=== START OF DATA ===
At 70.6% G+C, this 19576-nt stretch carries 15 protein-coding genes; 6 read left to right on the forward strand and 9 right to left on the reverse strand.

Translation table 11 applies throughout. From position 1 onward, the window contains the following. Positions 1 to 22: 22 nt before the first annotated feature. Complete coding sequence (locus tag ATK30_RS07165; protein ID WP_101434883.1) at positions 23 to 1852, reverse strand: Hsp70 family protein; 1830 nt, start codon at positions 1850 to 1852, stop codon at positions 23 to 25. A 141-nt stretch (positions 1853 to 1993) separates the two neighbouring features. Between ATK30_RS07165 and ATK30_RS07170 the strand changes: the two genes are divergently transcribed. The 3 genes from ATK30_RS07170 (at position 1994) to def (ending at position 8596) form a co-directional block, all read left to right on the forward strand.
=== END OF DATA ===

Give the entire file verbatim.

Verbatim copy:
At 70.6% G+C, this 19576-nt stretch carries 15 protein-coding genes; 6 read left to right on the forward strand and 9 right to left on the reverse strand.

Translation table 11 applies throughout. From position 1 onward, the window contains the following. Positions 1 to 22: 22 nt before the first annotated feature. Complete coding sequence (locus tag ATK30_RS07165; protein ID WP_101434883.1) at positions 23 to 1852, reverse strand: Hsp70 family protein; 1830 nt, start codon at positions 1850 to 1852, stop codon at positions 23 to 25. A 141-nt stretch (positions 1853 to 1993) separates the two neighbouring features. Between ATK30_RS07165 and ATK30_RS07170 the strand changes: the two genes are divergently transcribed. The 3 genes from ATK30_RS07170 (at position 1994) to def (ending at position 8596) form a co-directional block, all read left to right on the forward strand.